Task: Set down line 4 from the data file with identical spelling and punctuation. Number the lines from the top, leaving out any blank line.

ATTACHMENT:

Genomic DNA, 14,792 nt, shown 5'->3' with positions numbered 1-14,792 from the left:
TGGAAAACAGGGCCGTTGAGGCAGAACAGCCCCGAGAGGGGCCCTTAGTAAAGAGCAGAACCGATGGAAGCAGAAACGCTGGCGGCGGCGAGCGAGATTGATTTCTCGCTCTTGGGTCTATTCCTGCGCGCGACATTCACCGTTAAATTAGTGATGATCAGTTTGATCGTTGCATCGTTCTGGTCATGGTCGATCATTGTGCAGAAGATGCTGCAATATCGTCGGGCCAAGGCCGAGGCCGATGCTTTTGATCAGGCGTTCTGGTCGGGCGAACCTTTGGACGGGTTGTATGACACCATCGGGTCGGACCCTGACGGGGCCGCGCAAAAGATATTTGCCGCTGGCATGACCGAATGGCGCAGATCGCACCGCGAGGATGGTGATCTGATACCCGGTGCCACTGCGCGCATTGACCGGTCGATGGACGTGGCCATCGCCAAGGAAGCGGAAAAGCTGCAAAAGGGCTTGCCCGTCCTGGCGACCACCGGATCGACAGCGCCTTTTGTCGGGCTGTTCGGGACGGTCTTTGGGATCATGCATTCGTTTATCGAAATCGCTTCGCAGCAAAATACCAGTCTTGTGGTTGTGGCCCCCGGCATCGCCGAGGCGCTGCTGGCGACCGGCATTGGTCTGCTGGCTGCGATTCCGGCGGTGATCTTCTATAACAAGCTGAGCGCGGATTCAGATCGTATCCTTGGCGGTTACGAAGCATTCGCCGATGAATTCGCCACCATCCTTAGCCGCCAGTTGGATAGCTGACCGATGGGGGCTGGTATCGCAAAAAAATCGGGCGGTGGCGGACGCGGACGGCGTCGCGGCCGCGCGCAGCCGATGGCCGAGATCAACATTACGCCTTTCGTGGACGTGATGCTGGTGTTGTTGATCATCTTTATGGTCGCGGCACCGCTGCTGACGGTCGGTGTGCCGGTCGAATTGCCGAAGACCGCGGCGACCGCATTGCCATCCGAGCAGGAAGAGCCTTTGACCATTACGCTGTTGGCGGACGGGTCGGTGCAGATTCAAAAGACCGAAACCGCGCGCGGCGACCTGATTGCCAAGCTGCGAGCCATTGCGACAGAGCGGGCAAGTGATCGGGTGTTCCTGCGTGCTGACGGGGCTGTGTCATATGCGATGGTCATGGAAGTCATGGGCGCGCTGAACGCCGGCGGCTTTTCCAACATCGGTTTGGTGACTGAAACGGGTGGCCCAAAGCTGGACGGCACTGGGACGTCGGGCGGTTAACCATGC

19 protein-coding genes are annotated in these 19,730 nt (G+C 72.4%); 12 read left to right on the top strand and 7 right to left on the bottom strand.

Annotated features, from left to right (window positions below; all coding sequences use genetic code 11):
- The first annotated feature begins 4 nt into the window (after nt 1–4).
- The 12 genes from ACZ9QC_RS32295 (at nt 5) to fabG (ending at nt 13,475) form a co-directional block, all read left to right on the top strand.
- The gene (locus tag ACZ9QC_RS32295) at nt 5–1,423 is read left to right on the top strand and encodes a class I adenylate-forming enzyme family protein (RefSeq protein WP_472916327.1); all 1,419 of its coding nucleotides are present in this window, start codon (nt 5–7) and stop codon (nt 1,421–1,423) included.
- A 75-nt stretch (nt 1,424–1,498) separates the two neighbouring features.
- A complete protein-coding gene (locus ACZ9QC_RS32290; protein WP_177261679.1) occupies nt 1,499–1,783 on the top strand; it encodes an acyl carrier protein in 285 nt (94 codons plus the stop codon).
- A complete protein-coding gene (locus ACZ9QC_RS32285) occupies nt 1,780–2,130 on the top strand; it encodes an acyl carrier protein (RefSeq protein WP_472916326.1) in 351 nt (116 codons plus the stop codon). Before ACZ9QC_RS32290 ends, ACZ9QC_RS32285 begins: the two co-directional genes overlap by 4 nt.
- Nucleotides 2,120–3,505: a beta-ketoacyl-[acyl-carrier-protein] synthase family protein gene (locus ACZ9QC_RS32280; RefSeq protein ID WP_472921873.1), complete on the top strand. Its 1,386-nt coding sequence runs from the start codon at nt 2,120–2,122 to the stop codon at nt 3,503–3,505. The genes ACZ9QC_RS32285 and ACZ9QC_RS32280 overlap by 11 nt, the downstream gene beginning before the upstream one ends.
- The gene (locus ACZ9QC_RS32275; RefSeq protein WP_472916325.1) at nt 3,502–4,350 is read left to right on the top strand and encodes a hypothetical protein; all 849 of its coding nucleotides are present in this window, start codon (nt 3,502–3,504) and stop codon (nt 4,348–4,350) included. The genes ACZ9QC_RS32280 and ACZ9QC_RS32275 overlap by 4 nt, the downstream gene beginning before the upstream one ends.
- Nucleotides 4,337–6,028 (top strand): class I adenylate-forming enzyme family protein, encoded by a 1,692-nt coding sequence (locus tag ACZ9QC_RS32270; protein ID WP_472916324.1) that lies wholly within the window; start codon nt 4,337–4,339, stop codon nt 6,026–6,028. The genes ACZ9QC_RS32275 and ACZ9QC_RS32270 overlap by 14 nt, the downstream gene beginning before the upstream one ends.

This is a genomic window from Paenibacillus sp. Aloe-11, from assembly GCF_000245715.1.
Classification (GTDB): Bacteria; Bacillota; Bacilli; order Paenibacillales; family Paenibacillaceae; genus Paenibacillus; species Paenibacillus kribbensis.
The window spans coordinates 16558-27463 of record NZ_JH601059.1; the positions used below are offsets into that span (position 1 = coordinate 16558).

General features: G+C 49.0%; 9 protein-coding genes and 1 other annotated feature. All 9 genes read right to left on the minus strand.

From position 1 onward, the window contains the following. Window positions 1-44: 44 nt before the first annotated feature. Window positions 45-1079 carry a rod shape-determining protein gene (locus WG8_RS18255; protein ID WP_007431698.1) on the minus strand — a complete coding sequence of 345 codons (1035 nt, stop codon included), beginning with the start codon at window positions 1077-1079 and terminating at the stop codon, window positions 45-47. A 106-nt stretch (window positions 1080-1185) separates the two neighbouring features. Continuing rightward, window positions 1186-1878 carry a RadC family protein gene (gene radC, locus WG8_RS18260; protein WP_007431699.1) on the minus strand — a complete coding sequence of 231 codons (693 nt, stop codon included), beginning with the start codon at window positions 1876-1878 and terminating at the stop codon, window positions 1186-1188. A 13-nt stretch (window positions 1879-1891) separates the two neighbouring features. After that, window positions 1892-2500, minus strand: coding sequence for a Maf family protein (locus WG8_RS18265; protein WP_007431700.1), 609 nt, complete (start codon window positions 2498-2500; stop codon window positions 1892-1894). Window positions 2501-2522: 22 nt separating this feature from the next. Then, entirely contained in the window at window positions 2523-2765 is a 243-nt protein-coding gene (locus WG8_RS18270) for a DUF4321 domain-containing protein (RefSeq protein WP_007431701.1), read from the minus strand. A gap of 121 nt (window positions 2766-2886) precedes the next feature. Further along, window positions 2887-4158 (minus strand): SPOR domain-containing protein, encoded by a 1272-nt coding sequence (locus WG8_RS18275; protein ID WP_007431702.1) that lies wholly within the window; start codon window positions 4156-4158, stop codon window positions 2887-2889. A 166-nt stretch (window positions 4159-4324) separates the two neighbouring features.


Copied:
Annotated features, from left to right (window positions below; all coding sequences use genetic code 11):